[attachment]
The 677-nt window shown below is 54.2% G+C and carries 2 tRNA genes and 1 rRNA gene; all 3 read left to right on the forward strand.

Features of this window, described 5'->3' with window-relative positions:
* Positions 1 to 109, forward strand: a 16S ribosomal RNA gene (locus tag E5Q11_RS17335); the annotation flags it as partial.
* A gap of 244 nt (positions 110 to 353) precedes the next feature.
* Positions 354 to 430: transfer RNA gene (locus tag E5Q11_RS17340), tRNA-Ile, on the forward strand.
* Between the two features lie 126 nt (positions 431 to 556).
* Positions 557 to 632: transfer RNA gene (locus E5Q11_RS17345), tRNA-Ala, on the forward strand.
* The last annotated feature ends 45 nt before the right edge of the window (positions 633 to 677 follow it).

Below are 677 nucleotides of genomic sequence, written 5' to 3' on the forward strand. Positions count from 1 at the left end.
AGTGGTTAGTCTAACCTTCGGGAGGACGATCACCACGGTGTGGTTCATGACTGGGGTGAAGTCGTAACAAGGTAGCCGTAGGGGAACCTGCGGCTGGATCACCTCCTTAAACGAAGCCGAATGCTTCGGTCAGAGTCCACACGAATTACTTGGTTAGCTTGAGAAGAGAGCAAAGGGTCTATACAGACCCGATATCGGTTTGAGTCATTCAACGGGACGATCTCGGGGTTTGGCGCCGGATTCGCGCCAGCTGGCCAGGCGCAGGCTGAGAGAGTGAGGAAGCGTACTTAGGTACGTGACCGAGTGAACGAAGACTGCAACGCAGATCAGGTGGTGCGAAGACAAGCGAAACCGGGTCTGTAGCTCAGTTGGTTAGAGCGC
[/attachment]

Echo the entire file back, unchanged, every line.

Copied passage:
The 677-nt window shown below is 54.2% G+C and carries 2 tRNA genes and 1 rRNA gene; all 3 read left to right on the forward strand.

Features of this window, described 5'->3' with window-relative positions:
* Positions 1 to 109, forward strand: a 16S ribosomal RNA gene (locus tag E5Q11_RS17335); the annotation flags it as partial.
* A gap of 244 nt (positions 110 to 353) precedes the next feature.
* Positions 354 to 430: transfer RNA gene (locus tag E5Q11_RS17340), tRNA-Ile, on the forward strand.
* Between the two features lie 126 nt (positions 431 to 556).
* Positions 557 to 632: transfer RNA gene (locus E5Q11_RS17345), tRNA-Ala, on the forward strand.
* The last annotated feature ends 45 nt before the right edge of the window (positions 633 to 677 follow it).

Below are 677 nucleotides of genomic sequence, written 5' to 3' on the forward strand. Positions count from 1 at the left end.
AGTGGTTAGTCTAACCTTCGGGAGGACGATCACCACGGTGTGGTTCATGACTGGGGTGAAGTCGTAACAAGGTAGCCGTAGGGGAACCTGCGGCTGGATCACCTCCTTAAACGAAGCCGAATGCTTCGGTCAGAGTCCACACGAATTACTTGGTTAGCTTGAGAAGAGAGCAAAGGGTCTATACAGACCCGATATCGGTTTGAGTCATTCAACGGGACGATCTCGGGGTTTGGCGCCGGATTCGCGCCAGCTGGCCAGGCGCAGGCTGAGAGAGTGAGGAAGCGTACTTAGGTACGTGACCGAGTGAACGAAGACTGCAACGCAGATCAGGTGGTGCGAAGACAAGCGAAACCGGGTCTGTAGCTCAGTTGGTTAGAGCGC